Accidents Happen and Safety Showers Need to be Found
Emergency shower signs help employees to find this important equipment in emergency situations when they are exposed to chemicals or harmful substances. Emergency showers are a type of emergency first aid that is meant to limit the effects of accidental exposure to substances by rinsing them away from the skin as fast as possible. Time is of the essence when a person needs to use an emergency shower, and injuries could be severe.
Immediately Locating Safety Equipment
Because of our involvement with writing the ISO standards for safety signs, we understand how safety equipment location sign systems are meant to be designed and installed.
Picture the risk situation you’re trying to address. The need to find an emergency shower can occur anywhere toxic or corrosive liquids or substances are used in your facility. The optimum situation is that the emergency shower is situated where everyone in every corner of those areas can see the shower, or see the sign mounted above it. But obstacles, partitions, posts, and corners in rooms exist. So the best safety practice is as follows:
- Post an emergency shower sign above the actual equipment.
- Then, install directional versions of the same sign (which point towards the direction of the equipment) wherever people cannot actually see the emergency shower or the “above-the-equipment” sign.
We carry all the variations you need for each of these types of signs. We utilize a design based on the ISO 7010 graphical symbol E012 for our emergency shower signs, depicting a human figure under running water coming out of a showerhead, accompanied by a first aid cross.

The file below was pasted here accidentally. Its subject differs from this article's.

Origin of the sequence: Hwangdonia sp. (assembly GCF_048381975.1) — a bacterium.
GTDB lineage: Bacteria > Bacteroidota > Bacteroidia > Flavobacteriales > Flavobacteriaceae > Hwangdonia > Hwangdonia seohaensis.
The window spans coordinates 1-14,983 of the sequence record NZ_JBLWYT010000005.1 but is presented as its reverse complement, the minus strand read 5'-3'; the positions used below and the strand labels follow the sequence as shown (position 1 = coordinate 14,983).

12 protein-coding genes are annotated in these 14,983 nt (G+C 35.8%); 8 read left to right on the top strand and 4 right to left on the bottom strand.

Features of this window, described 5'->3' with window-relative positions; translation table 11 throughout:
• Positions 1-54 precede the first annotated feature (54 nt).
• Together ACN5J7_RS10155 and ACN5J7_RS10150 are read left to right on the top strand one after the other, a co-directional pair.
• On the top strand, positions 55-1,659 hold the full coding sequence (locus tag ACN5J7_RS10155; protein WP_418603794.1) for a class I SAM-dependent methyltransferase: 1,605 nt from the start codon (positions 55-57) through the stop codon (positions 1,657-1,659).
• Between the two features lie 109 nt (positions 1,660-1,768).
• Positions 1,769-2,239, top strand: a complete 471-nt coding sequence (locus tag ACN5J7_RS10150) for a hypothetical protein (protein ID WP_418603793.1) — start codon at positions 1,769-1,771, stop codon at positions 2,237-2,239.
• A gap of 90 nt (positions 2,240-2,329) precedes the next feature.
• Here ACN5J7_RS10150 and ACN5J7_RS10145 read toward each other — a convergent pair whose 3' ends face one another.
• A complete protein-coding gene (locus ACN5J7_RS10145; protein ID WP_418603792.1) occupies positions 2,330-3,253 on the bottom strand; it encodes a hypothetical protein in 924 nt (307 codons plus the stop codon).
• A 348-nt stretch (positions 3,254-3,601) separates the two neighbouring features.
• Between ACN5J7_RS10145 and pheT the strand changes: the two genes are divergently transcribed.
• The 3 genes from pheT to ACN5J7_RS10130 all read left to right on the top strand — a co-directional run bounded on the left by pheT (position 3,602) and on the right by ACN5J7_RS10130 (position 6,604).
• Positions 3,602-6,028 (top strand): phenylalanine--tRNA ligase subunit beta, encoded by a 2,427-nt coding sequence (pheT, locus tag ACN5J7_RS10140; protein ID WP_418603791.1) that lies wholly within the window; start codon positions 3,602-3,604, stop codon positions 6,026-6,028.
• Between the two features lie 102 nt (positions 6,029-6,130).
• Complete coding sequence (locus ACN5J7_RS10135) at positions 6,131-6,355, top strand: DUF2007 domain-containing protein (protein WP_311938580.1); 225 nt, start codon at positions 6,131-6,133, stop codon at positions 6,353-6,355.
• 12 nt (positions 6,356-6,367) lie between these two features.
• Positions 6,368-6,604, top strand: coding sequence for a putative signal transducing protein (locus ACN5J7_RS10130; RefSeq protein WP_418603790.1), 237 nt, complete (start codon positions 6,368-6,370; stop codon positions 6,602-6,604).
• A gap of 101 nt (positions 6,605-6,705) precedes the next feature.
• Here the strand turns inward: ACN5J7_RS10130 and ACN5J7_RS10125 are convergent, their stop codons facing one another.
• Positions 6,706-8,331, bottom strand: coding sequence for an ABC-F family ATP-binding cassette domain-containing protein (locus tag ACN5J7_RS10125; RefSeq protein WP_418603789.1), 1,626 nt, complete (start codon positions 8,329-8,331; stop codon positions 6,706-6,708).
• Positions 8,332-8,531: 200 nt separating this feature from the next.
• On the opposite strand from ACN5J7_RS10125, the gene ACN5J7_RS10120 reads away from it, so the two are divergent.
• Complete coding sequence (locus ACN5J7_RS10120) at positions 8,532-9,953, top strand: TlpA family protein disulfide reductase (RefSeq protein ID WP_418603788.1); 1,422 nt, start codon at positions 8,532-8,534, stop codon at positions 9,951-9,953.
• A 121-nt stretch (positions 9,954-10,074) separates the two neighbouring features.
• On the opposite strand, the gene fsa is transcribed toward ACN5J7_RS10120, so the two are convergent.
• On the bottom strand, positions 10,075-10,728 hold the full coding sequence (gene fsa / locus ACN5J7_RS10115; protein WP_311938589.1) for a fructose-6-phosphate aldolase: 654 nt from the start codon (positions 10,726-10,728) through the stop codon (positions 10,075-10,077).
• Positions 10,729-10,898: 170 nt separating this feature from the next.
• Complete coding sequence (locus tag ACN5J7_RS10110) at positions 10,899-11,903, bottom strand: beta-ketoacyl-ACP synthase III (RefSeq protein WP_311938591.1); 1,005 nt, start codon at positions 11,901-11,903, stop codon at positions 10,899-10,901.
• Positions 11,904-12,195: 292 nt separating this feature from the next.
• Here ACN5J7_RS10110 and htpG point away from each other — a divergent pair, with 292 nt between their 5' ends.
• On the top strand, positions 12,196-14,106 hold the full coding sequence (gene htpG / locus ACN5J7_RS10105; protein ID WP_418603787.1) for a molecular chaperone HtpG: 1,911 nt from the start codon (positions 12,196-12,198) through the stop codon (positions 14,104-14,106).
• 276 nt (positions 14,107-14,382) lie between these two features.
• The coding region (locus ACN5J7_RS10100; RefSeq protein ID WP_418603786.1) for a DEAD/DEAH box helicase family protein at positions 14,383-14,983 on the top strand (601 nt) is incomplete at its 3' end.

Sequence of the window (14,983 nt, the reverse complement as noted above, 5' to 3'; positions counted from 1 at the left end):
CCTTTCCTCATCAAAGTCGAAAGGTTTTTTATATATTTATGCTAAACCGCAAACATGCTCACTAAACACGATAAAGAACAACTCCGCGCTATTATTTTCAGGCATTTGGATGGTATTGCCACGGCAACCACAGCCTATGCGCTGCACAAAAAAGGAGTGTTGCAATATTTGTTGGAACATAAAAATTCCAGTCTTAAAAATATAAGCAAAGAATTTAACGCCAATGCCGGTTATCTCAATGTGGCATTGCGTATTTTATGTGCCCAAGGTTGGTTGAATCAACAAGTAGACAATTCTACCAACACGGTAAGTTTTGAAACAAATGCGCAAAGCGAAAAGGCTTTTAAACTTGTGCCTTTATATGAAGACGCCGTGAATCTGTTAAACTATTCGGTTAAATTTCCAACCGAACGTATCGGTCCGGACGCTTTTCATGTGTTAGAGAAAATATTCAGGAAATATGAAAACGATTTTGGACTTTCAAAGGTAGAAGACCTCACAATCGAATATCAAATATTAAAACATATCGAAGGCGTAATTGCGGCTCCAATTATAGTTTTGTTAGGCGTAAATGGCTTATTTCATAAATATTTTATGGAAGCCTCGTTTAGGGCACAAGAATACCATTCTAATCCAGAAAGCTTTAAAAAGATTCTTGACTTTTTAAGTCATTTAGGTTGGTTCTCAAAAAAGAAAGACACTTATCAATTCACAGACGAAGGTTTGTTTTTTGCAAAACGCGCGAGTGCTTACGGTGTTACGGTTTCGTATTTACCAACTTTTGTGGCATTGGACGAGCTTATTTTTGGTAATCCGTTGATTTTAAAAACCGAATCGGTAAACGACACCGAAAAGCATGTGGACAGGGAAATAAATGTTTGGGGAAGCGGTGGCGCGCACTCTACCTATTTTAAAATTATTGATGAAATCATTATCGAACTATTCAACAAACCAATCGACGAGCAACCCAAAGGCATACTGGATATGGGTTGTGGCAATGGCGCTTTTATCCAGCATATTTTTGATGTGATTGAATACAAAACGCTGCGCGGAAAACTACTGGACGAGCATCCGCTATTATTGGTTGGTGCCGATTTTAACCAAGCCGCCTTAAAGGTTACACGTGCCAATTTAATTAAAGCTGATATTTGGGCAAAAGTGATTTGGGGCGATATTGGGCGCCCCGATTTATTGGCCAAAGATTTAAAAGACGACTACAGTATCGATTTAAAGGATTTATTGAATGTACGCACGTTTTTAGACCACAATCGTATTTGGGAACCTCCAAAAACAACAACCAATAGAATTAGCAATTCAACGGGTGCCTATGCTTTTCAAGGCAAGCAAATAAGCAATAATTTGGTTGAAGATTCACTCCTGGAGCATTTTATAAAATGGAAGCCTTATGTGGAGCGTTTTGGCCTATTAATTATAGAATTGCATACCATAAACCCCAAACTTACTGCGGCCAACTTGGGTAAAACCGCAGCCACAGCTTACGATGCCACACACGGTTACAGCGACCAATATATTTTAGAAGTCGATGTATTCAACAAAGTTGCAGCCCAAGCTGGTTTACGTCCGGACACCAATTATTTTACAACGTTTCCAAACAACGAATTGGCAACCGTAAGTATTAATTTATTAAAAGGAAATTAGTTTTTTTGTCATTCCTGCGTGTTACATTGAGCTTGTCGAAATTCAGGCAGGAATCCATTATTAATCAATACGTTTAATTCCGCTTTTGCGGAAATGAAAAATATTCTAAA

OSHA Rules on Emergency Showers
The OSHA regulation for emergency shower signs reads as follows:
1910.151 C Where the eyes or body of any person may be exposed to injurious corrosive materials, suitable facilities for quick drenching or flushing of the eyes and body shall be provided within the work area for immediate emergency use.
Other areas like location and installation requirements are not covered explicitly by OSHA, but OSHA refers to ANSI/ISEA Z358.1-2014 standards for all other areas regarding emergency shower stations. The ANSI standard requires the following for emergency shower installation, more information can be found within the standard itself:
- A flow rate of at least 20 US gallons of potable water per minute for at least 15 minutes.
- The station must be located within 10 seconds of where an emergency incident can occur, clearly visible, and well lit.
- The control valve must be able to be operated from off to on in under one second.
- The temperature range of the emergency shower should be between 60-100 ˚F.